If you have thru-axles, you probably need to call Diamondback Bikes. Their FAQ lists a number for consumers to call about replacement parts. Because REI is a national chain of outdoor equipment stores in the US, if you're still in the US, you may be able to get to one, and they may be able to help you as well - although they may not have the correct information on hand themselves and probably don't stock replacement thru axles for every bike, so they would probably end up reaching out to Diamondback themselves.

Since you asked, we should discuss the dimensions of thru-axles! As you've noticed, they are more complicated than quick release skewers. QRs can have a bit of the rod poking out the frame end, so they could be made to standard lengths. The over locknut diameter of rear road and MTB QR hubs is slightly different (130mm and 135mm), and that was the only point of differentiation. In fact, an MTB rear QR will fit a road bike, you'll just have some rod sticking out the left side of the bike. Front QRs are the same width between road and mountain bikes. Also, some early disc brake bikes took QRs, although by 2015, chances are you should have had TAs if the bike were disc brake.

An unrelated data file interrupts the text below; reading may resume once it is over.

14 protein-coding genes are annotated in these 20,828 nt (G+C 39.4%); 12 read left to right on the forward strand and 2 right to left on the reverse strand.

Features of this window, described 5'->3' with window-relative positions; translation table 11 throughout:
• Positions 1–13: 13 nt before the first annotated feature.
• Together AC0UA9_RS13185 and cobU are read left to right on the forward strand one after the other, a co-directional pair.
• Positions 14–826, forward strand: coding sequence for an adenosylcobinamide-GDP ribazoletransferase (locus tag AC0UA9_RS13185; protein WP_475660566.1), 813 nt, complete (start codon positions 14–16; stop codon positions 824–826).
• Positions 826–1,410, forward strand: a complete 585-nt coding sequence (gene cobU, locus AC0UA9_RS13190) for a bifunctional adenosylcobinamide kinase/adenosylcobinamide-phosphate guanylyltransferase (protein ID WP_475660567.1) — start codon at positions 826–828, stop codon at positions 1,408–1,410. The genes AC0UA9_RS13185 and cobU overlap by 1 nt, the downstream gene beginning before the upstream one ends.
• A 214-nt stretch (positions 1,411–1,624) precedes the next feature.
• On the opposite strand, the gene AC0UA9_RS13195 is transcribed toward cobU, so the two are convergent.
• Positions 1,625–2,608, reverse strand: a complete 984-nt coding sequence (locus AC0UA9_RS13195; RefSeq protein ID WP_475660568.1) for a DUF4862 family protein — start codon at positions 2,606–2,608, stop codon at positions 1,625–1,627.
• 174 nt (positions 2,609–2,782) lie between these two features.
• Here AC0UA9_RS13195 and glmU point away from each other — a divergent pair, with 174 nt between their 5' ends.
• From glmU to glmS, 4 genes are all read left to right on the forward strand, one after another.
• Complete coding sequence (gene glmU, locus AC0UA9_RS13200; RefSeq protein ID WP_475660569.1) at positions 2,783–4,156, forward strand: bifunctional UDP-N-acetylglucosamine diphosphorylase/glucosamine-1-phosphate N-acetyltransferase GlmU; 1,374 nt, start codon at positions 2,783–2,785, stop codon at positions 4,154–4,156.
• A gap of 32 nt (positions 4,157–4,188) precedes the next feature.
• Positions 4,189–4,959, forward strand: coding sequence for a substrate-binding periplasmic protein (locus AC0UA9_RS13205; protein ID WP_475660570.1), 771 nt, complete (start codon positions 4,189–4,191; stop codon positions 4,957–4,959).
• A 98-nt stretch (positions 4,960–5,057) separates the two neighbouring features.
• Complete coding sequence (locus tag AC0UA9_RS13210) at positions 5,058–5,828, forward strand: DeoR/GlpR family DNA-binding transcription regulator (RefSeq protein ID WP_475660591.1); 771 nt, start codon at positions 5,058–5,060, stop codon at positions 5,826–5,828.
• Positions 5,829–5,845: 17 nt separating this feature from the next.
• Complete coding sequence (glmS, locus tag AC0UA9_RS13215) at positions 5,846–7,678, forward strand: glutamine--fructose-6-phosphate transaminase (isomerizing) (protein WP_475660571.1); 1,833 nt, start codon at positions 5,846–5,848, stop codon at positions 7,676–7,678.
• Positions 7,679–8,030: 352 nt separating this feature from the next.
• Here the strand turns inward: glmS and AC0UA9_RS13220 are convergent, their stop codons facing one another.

First, there's the axle diameter. The current Century 2 has a 12mm diameter axle in front, and a 12mm axle in the rear. Many mountain bikes and some gravel bikes take 15mm axles in front. Many current mountain bikes take wider hubs than the current road standard of 100mm front, 142mm rear. In any case, chances are that your bike takes that standard.

From there, I'd refer you to the Robert Axle Project (note, they make and sell thru axles), or to this page on Modern Bike. Because forks vary in how thick they are at the dropouts, thru axles also vary in their length. So, a 12x100 front thru axle is really longer than 100mm - RAP's site says that a 125mm thru axle would fit my gravel bike.

Another aspect is the thread pitch, or the distance from one thread to the next one on the threaded part. Thread pitches can be 1.0mm, 1.5mm, or 1.75mm.

Last, not discussed on either site, but thru axles can have flat seats or conical ones.